Sherlock: The case of Moriarty's maths

January 10th, 2012 By Pete Wilton in Other Sciences / Mathematics
Image: Sherlock's shadow at Baker Street tube station. Credit: Chris McKenna.


Image: Sherlock's shadow at Baker Street tube station. Credit: Chris McKenna.

(PhysOrg.com) -- In the movie Sherlock Holmes: A Game of Shadows the sleuth’s arch-enemy has a new weapon: mathematics supplied by a team from Oxford University.

Alain Goriely and Derek Molton at Oxford’s Mathematical Institute were initially asked by the film’s creators to come up with 19th Century equations to fill Moriarty’s blackboard for one scene.

"Although they were quite secretive about the story, they told us that Moriarty was a professor and that they wanted us to help them add more meat to the script," Alain told New Scientist’s Jessica Hamzelou.

In the end, as the article reports, they ended up going on to invent a secret code that Moriarty uses in the film to send messages aimed at tipping Europe into war.

They based the code on hints by Arthur Conan Doyle that Moriarty wrote books on binomial theorem and asteroids: "Binomial theorem is linked to Pascal’s triangle, so we devised a secret code based on that," Alain comments to Jessica.

Numbers hidden in Moriarty’s notebook tell the reader which Fibonacci p-code - a way to take digits from Pacscal's triangle - to use. This gives a set of numbers which indicate the page, line, and words you need to look up to crack the code.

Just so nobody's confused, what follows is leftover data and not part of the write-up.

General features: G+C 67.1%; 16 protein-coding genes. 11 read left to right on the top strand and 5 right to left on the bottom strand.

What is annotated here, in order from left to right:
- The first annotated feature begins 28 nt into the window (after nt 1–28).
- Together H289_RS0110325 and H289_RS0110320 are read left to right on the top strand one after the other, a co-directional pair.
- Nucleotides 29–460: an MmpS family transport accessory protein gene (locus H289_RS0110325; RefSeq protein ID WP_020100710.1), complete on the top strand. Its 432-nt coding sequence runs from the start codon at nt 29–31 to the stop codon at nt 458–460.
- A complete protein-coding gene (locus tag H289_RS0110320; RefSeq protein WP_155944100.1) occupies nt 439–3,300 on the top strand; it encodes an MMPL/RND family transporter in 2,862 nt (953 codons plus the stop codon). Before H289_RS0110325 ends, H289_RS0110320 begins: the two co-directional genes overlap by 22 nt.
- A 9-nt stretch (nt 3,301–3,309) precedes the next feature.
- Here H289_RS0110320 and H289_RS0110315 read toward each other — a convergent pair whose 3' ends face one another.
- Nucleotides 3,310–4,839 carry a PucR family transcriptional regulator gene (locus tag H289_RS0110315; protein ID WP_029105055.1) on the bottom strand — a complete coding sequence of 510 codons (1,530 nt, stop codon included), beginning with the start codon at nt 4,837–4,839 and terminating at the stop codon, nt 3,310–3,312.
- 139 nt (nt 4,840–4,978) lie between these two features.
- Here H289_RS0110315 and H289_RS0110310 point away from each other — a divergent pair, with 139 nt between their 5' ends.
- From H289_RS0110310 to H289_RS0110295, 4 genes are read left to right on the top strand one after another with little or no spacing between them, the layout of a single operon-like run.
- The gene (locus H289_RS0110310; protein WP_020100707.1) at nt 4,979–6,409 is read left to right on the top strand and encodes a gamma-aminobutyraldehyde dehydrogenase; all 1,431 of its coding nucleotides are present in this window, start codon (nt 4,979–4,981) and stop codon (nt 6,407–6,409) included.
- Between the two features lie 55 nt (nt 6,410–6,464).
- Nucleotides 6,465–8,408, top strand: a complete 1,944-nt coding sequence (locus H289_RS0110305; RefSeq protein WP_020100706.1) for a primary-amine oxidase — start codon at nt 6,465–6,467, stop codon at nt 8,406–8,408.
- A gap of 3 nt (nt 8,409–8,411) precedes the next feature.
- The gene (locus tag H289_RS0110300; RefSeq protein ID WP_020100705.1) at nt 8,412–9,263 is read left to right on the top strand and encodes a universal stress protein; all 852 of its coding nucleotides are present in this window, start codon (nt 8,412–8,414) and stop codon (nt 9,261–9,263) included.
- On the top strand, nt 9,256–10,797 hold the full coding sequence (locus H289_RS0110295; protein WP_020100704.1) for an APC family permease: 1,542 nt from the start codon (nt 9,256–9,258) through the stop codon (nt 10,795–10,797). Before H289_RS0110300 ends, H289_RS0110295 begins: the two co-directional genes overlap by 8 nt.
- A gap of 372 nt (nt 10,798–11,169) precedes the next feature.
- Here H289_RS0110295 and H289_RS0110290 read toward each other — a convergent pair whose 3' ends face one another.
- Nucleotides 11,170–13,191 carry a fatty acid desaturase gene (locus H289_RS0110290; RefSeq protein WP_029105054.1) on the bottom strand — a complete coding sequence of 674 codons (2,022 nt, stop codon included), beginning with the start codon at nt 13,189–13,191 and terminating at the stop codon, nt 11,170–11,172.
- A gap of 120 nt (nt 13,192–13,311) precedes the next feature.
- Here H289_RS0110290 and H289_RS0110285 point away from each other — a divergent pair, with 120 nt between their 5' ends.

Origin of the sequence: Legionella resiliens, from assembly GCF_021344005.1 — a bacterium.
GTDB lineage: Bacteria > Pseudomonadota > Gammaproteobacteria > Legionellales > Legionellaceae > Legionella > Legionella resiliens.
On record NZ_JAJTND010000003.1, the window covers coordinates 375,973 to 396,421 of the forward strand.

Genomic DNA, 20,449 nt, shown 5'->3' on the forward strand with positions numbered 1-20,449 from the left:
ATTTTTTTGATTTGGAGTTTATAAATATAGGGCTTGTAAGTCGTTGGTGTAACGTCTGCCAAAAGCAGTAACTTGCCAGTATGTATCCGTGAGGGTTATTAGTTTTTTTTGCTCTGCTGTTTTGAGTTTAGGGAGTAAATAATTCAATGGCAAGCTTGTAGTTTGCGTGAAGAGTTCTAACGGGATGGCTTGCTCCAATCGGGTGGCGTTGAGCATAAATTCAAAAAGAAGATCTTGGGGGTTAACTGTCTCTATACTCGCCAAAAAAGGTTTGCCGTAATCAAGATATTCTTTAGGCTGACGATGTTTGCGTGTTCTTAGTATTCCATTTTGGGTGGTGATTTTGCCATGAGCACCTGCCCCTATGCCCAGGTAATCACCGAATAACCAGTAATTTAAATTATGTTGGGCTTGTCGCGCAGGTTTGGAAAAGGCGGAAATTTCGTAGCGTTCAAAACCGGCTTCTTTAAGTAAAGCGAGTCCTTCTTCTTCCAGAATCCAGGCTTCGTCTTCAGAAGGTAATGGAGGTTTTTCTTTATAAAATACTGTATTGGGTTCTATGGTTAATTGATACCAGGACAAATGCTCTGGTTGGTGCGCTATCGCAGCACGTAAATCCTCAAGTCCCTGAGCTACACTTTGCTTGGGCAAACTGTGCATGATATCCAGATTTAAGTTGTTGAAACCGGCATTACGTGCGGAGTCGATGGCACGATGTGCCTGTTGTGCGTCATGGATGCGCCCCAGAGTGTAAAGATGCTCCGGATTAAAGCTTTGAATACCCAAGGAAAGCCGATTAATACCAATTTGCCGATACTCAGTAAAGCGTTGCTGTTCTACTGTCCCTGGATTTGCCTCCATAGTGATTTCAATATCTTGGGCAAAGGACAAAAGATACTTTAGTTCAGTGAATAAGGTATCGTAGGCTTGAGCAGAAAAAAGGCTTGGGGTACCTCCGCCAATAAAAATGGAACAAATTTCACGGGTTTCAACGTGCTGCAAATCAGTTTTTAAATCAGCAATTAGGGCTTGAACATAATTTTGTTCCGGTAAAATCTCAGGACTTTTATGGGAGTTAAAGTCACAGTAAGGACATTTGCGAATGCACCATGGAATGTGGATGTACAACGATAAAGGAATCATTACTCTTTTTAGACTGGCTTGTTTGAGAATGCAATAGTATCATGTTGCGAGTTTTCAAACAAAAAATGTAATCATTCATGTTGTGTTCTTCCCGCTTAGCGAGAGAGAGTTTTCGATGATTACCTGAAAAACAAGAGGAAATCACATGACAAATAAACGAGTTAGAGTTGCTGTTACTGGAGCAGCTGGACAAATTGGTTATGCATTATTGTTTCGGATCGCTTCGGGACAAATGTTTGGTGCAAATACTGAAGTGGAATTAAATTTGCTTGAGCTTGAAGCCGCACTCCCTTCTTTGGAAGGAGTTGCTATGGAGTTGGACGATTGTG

Moriarty’s interest in celestial objects is reflected in a lecture Alain and Derek wrote for the character to deliver in the film: it covers the n-body problem – the maths of how objects interact with each other as a result of gravitational forces.

"If you could build a missile and throw it out of the atmosphere, it could re-enter with an asteroid-like impact. It would be brought back by gravitational forces," Alain explains.

So does Oxford maths help the villainous Moriarty win out or does Holmes use his deductive powers to close the case? You’ll need to watch the film to find out.

Provided by Oxford University

"Sherlock: The case of Moriarty's maths." January 10th, 2012. http://phys.org/news/2012-01-sherlock-case-moriarty-maths.html